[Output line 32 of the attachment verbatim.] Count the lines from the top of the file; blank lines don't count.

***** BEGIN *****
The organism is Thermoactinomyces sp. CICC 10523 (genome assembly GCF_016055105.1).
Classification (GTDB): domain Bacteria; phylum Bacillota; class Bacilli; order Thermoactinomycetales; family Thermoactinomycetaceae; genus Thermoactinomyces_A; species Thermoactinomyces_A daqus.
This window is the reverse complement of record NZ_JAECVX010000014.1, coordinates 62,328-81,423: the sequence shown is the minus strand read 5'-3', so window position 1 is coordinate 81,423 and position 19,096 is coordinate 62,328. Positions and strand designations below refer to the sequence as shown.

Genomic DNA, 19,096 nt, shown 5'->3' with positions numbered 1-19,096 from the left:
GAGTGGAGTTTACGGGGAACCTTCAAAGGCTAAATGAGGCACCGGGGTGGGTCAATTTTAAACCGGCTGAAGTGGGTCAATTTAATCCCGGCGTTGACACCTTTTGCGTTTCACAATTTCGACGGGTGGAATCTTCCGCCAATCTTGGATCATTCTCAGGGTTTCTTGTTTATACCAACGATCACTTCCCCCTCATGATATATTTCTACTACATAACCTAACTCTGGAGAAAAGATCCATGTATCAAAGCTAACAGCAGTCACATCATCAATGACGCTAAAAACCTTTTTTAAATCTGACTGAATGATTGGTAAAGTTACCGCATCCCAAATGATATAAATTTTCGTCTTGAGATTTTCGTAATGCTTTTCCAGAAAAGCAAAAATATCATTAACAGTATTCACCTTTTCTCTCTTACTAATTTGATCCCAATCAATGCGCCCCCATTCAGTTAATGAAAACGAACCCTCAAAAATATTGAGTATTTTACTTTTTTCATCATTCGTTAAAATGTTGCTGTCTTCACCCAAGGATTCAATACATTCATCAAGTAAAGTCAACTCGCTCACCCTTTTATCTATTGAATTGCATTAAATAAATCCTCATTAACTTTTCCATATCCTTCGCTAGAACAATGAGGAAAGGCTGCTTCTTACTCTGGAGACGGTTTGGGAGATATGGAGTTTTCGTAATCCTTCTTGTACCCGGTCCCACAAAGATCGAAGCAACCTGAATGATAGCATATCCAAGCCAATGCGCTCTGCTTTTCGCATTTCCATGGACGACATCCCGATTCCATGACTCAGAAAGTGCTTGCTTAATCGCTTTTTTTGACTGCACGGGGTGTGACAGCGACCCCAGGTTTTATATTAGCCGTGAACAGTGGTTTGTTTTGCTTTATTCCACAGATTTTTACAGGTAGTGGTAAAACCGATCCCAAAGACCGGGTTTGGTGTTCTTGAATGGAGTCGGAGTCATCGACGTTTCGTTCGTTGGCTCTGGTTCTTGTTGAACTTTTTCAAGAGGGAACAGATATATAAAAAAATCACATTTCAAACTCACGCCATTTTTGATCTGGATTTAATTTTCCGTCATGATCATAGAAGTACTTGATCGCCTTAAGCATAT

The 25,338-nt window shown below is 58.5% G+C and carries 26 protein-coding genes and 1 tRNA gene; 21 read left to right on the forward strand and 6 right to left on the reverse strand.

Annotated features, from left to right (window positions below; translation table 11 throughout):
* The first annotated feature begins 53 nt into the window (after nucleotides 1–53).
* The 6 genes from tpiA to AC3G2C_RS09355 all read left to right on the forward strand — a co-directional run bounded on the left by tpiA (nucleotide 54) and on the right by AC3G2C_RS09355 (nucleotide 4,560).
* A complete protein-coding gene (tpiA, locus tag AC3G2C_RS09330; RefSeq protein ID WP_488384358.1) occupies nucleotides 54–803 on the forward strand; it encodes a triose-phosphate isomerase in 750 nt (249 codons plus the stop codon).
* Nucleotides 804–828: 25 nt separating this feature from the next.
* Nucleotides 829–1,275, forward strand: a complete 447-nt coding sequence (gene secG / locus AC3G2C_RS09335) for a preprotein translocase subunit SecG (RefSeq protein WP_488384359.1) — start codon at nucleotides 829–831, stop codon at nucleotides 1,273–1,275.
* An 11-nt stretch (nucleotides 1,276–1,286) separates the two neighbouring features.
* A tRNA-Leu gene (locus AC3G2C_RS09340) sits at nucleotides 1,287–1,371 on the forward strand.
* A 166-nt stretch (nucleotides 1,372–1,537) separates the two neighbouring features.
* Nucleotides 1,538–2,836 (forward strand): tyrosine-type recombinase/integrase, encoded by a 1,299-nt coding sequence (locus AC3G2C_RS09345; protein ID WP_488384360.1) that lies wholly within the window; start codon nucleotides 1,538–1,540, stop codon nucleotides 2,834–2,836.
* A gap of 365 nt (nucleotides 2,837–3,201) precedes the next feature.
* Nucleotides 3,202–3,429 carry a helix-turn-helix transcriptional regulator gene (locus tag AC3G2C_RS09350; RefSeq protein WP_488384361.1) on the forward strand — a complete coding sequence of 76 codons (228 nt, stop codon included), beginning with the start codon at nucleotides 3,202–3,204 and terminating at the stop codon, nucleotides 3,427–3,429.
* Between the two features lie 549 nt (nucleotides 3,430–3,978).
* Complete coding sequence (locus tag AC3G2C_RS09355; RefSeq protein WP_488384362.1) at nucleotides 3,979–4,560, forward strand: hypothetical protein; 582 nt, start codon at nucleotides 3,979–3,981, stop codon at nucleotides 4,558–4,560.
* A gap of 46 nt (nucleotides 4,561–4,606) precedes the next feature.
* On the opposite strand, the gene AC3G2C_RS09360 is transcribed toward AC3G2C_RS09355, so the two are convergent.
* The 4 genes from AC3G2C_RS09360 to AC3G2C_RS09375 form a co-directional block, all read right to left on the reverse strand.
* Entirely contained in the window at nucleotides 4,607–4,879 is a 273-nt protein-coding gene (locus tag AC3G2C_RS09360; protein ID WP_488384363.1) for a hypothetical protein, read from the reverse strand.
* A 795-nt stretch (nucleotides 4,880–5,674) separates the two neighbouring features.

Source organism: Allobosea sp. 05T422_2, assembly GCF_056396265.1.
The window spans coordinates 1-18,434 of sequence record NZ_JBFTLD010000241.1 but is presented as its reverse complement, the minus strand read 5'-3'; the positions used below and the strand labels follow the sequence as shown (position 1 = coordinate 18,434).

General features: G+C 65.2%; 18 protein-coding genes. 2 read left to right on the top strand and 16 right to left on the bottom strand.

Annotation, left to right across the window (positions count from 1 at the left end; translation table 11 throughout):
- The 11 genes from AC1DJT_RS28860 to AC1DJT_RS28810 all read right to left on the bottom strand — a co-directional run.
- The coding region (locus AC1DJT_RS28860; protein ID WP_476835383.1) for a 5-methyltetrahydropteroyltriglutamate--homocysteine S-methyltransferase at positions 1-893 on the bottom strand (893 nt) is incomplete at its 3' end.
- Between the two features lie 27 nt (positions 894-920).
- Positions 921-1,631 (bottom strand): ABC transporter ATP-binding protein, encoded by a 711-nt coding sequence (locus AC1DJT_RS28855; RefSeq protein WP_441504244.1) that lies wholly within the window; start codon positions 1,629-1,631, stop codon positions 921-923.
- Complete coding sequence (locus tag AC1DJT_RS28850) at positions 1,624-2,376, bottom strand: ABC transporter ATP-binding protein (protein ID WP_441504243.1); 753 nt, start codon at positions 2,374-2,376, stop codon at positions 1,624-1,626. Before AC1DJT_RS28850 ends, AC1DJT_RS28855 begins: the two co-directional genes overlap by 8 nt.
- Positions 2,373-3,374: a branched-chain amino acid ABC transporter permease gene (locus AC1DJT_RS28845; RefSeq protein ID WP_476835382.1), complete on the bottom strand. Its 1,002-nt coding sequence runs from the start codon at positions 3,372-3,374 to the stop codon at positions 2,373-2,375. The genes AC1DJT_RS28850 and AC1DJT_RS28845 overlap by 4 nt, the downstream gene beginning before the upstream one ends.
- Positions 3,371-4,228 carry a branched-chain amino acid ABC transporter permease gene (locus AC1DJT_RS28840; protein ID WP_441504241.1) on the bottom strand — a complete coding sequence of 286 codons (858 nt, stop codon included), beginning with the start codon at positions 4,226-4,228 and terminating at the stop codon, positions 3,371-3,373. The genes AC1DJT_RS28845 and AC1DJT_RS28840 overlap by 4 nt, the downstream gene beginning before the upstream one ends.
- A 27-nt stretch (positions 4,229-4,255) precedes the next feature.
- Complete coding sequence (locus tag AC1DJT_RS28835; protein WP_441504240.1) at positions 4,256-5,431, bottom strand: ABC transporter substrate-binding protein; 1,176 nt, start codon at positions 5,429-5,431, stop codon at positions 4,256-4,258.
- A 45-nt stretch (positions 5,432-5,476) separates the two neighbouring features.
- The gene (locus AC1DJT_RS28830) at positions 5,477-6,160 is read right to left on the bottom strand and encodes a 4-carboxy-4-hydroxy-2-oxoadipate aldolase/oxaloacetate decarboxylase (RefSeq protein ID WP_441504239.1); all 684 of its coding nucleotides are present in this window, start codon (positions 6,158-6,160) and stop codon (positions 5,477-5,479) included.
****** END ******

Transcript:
- Between the two features lie 27 nt (positions 894-920).